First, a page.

But after a couple of years it was apparent that something was wrong. My mom called me in tears one day to say she was on her way to Nanny's house and they thought they might have to put Herriot to sleep because she was doing so poorly. I had just moved into my own office at work, and I shut my new door and cried hysterically. But the next day--miracle! The vet diagnosed arthritis and put her on medication, and the change was immediate and positive. Not long thereafter, my new stepdad's elderly cat passed away--itself a sad event, but it meant that Herriot could now come back to live with my mom.

She had the best retirement years that a dog could ask for, on a farm with several acres. She ran and frolicked in the fields, sniffed out deer in the woods, lay down in the shade by the fish pond that my stepdad installed for my mom. The house is a ranch house, so not too many stairs for her to navigate.

Early this year she turned 13. All year long whenever I visited I could sadly tell she was an old, old dog. She was losing teeth, and her hearing didn't seem very good. This time, on Friday when we came down for my shower, when I first saw her I instinctively started crying. She had lost so much weight that all her bones stuck out. I kneeled down to pet her, and she tried to get up, and her limbs failed and she just fell on the ground. For a few hours that day I couldn't look at her or pet her because I was so heartsick. The living room is accessed by two short steps. She stood at the top of the steps looking down, wanting to come in to be with everyone. My brother, a tall guy of few words, got up from the couch and lifted her down into the room in his arms. I'll never forget that image.

When I visit my mom I sleep in the back bedroom, the "horse bedroom," and Herriot usually slept in there too--I don't know if she always did whether or not there were visitors. Friday I barely slept because I could hear Herriot all night. For a while I thought she was standing up because I could hear her nails on the floor, but I think she must have been trying to get up and failing. A couple of times I heard "thumps," where she had fallen down again. She licked the carpet for hours. By Saturday evening she had gotten much worse. We were all in the living room watching a movie, Herriot in her preferred spot under the coffee table. She threw up a few times, but eventually there was nothing left for her to throw up, because she hadn't eaten all day. After a while my mom got up and took her outside, where she fell down again.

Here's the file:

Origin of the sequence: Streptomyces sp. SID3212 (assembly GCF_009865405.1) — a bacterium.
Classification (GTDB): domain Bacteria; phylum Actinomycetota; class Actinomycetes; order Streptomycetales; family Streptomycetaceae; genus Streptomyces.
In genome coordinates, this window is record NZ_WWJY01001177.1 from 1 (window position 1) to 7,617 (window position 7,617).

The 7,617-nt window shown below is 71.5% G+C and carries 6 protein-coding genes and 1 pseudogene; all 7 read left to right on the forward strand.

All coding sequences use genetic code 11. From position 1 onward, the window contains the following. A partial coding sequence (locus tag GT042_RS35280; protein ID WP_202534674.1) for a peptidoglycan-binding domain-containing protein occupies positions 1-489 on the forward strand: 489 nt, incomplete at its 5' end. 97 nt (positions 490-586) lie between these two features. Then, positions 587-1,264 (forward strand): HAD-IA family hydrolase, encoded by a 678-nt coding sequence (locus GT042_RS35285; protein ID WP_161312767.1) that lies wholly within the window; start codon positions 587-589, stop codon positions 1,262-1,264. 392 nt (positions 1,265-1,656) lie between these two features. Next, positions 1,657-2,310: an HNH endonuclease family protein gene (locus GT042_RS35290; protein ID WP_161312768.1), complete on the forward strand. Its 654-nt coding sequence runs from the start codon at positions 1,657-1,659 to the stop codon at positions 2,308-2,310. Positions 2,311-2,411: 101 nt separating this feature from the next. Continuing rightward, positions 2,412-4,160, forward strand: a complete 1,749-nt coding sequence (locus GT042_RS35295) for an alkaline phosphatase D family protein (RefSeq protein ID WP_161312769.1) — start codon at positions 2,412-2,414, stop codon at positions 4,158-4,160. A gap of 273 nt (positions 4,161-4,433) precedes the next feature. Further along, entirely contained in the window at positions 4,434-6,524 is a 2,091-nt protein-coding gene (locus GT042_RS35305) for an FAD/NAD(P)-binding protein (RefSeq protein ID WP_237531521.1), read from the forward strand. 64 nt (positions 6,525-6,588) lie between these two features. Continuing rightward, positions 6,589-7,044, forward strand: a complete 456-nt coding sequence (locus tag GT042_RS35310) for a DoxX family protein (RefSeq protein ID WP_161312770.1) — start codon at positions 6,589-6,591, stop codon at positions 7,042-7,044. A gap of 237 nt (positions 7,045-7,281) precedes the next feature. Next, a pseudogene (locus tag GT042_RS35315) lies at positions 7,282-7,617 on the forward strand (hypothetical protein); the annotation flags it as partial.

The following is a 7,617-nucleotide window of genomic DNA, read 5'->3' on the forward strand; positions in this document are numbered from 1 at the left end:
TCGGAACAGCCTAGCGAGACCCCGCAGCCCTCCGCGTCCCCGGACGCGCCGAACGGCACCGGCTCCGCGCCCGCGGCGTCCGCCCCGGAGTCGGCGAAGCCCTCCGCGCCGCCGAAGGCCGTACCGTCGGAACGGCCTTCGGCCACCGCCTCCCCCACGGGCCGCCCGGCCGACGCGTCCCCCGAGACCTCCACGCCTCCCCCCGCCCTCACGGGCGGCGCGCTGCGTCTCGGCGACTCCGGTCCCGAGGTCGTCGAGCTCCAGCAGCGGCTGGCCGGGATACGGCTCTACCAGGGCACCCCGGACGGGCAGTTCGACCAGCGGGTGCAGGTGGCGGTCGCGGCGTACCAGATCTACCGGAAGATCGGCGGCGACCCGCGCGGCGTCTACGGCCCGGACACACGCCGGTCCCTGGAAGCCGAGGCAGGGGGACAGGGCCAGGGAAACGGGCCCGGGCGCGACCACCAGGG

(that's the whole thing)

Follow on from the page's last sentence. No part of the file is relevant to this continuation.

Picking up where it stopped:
Heartbroken, we all congregated in the horse bedroom where Herriot had chosen to lie down again. Shelby, Zach, my mom and I sat on the floor, holding her paws. After a while we took turns remembering aloud our favorite Herriot stories. I'm so grateful we had that time all together with her. I hope she knew how loved she was. I think so.

I was bone tired that night after several nights of not much sleep. I drifted off but jerked awake in the night/early morning. Herriot was dry heaving again, followed by panting. After several minutes of listening I turned on the bedside lamp and went and sat on the floor with her, petting her head and holding her paw. She would seem to calm down, and I would get back in bed, but it would start again a few minutes later. I got out of bed a couple more times, interspersed by lying awake worrying--should I sleep on the floor with her? Should I wake my mom? As her attacks seemed to be getting worse, I got Mom out of bed. We both sat with her for a few minutes and her breathing seemed to calm a bit. We tried to get her to stand up but couldn't; finally we were able to get her up and into my mom's bedroom. I went back to bed and cried silently until I fell asleep.

A few hours later, my mom touched my foot. It was around 7:30 in the morning, Sunday. "Honey, we're going to take Herriot to the vet. I found one that will open today. Shelby and Zach are going to come too." Chris and I had an appointment set up with our wedding photographer that morning. And, I guess this is cowardly. But I didn't think I could bear to go. I went outside and Herriot was on the pebble gravel next to the car, chin on the ground between her front paws. I sat down on the gravel with her for a few minutes. Then Zach helped lift her into the car.

They buried her next to the fish pond, near where the horses graze on the other side of the fence and where the sun shines and the little waterfall tinkles. I feel so grateful. So grateful that she graced us with her beautiful life, so grateful that she waited for us to be there with her at the end, so glad she had such a happy long life, so glad that my mom lives somewhere where Herriot could be buried. So glad that she's not suffering anymore. She was such a good dog, so filled with love. She didn't have a mean bone in her body. "All dogs go to heaven," Chris said when he was hugging me. I hope the angels are giving her tuna juice in her food dish, rubbing her belly and holding her paw.


Jennie said...

Oh, honey, I'm so sorry! I know it's very hard to lose a pet. She sounds very sweet - I can just imagine her huge feathery tail swishing the floor as she begs to get on the bed.

Kendra said...

I'm so sorry. It is to hard to lose a pet.

shelby arnold said...


Traci said...

Uff. I'm so sorry, honey.

sarah said...

Now you've gone and made me cry too! I am so sorry about Herriot. I did like reading about her, her friendliness and excitability, the head under the arm and licking carpet--that reminds me so much of Apollo. But perhaps both of our dogs are in doggy heaven, licking the carpet and chasing things. An image to smile about.

Elizabeth said...

Thank you for sharing your memories of Herriot. I am a little sniffly though!